Many people resist contacting mental health professionals, believing they only help the most severely disturbed children. This is a misconception – these professionals regularly help children and families cope with problems like divorce, illness, and school difficulties. There are many different types of mental health professionals, and it can be confusing to try to find someone who is right for you. Ask your pediatrician for a referral, or talk to other parents of children who are coping with illness for a recommendation. Psychiatrists, who have medical training, are a good choice if medication is to be considered for your child’s depression. Psychologist have extensive assessment and therapeutic training, especially in family interventions. Social workers and marriage/family therapists also good choices. I often recommend that people obtain services at a clinic where a psychiatrist and a psychologist or other therapist are on staff, so they benefit from the combined expertise of these professionals. Professional help for depression in children with chronic illness will optimally involve individual attention for your child as well as therapy for the entire family. This doesn’t mean that there is anything horribly wrong with your child or your family – what it means is that you are all struggling to cope with a very difficult challenge, and sometimes this can be overwhelming. At these times, the calm, objective direction of a professional can be extremely helpful in reestablishing equilibrium and a sense of some of a professional can be extremely helpful in professionals are usually familiar with community-based services like support groups and can help you find the services you need. How do you know you are getting the right kind of help? First, you should be comfortable with the persons providing the services. If you don’t feel comfortable with the professional help you are getting, it won’t be beneficial to you. Find services elsewhere. Second, some therapeutic approaches are more supported by research than others. Cognitive-behavioral therapy ( CBT ), a time-limited approach focusing on changing negative beliefs and dysfunctional behaviors, has been shown to be an effective treatment of depression in adolescents, and to be more effective than family-focused therapy or than therapy that mainly focuses on providing support. Ask what approach your therapist uses, and why. And look for signs of improvement you shouldn’t have to wait months or years to see some positive change.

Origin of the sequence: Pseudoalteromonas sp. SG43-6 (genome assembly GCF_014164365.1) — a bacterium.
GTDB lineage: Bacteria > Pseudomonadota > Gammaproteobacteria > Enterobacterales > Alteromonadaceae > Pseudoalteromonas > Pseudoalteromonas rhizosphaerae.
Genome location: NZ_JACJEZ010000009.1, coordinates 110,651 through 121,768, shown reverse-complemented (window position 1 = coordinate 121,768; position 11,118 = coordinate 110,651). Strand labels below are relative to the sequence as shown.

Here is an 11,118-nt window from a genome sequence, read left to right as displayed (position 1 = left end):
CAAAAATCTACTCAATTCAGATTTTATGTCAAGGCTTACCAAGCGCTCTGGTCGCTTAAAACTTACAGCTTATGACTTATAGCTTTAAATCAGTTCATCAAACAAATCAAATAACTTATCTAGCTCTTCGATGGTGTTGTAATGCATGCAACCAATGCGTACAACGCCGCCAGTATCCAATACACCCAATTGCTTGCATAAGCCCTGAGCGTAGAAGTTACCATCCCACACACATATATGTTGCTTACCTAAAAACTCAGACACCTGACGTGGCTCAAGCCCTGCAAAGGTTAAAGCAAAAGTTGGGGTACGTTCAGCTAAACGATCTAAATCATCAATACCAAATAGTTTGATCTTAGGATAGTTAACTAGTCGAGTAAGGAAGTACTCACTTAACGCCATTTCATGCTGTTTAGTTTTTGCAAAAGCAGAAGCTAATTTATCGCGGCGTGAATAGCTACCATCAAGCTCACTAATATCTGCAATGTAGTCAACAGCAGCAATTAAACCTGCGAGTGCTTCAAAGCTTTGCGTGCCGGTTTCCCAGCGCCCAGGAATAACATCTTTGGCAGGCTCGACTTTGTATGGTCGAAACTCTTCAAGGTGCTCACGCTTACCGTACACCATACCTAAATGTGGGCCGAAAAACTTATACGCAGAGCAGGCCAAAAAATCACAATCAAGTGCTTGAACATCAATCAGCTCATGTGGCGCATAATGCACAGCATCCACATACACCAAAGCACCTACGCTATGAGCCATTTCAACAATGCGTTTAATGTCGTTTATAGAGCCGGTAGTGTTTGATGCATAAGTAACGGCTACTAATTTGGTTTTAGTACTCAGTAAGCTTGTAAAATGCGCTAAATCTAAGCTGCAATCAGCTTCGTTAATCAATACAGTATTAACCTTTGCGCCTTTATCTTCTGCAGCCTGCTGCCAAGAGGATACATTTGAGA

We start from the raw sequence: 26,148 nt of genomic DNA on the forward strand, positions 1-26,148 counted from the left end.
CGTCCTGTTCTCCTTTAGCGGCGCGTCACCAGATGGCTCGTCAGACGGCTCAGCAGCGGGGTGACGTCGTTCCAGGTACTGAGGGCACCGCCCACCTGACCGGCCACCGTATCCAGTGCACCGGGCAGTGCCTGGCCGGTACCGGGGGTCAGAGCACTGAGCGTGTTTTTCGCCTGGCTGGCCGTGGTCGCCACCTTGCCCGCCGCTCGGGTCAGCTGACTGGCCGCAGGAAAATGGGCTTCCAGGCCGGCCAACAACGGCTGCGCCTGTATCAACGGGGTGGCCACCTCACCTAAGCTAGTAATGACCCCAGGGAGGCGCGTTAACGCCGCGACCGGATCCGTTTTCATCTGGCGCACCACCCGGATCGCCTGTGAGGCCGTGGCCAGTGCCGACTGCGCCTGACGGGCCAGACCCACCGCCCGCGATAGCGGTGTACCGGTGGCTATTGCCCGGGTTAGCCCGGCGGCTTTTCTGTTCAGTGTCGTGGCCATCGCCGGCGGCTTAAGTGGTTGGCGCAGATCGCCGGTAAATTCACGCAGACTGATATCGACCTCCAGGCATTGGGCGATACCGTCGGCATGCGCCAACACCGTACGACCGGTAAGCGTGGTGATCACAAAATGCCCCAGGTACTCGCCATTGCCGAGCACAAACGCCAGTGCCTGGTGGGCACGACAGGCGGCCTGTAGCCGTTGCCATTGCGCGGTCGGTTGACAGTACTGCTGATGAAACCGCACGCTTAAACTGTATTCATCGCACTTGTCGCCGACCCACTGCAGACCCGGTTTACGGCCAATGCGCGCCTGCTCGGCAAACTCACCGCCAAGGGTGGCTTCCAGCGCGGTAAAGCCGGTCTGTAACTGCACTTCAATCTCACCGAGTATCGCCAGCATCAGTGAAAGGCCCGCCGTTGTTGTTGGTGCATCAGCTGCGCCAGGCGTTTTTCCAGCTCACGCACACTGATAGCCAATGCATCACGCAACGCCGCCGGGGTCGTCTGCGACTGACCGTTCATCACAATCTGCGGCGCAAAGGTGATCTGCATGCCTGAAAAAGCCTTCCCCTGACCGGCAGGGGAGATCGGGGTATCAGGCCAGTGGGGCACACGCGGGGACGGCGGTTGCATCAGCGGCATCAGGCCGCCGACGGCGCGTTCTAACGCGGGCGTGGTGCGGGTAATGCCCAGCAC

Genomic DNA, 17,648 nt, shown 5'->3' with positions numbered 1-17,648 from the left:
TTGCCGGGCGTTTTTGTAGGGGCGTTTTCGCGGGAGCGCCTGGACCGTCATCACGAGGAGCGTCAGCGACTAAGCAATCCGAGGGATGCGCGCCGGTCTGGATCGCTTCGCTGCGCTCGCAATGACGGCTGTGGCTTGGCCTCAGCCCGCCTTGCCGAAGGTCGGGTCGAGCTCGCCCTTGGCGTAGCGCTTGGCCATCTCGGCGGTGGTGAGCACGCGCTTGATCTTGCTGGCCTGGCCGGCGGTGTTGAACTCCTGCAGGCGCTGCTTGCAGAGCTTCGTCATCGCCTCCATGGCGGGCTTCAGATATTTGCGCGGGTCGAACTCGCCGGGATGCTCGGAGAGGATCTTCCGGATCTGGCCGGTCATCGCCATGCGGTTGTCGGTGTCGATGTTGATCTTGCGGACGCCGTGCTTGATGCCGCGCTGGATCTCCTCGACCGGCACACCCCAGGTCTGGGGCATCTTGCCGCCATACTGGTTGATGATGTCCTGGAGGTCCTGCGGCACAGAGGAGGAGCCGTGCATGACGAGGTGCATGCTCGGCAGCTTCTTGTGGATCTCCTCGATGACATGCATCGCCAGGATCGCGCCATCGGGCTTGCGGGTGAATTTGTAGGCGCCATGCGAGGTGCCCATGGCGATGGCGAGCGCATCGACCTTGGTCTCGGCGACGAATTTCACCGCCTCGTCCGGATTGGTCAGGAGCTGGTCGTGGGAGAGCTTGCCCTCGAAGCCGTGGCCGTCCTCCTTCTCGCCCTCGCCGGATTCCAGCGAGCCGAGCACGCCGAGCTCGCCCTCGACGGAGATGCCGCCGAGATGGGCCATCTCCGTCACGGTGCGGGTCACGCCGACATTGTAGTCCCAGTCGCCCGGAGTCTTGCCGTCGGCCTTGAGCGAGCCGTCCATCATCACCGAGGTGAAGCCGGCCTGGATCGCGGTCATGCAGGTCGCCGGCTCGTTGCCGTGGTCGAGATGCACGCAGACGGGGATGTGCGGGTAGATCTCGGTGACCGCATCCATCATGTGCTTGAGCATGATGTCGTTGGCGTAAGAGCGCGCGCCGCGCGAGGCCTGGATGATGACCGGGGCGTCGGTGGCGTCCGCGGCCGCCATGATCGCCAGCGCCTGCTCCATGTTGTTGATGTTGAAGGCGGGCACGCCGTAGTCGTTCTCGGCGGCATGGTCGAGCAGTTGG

What about medication?This is a difficult question, best answered by consulting your pediatrician or psychiatrist. There are many medications being used to treat depression in children, although many are not supported by research and it’s unclear if they are safe for use with young people. Most research supports the use for children of medications known as selective serotonin reuptake inhibitors (SSRIs). Research does not support the use of tricyclic antidepressants (TCAs) for children. Medications are usually used for youngsters with more serious problems, and should always be used in combination with therapy. If your child’s problem is more mild, you should consider trying therapy first, and only turning to medication if the problem persists or becomes more serious.
Organizations Providing Information on Children and Depression
National Institute of Mental Health
Office of Communication and Public Liason
Information Resources and Inquiries Branch
6001 Executive Boulevard , Rm 8184, MSC 9663
Bethesda , MD 20892-9663
Website: http://www.nimh.nih.gov National Mental Health Association
1021 Prince Street
Alexandria , VA 22314
Sponsor of Childhood Depression Awareness Day American Psychological Association
750 First Street, N.E.
Washington D.C. 20002
Website: http://www.apa.org American Psychological Association
1400 K Street, N.W.
Washington , D.C. 20005
Please keep in mind, this webpage is for your information only.
Please check with your child's physician for any treatments.
For more information on Juvenile Scleroderma, contact:
Juvenile Scleroderma Network, Inc.
1204 W. 13th Street, San Pedro, CA 90731
Tel: (310)519-9511 (Pacific Time)
24 Hour Support Line: 1-866-338-5892 (toll-free)
Speak to another JSD parent for emotional and logistical support
provided by home-based JSD volunteers. For medical advice, please
contact your child's physician.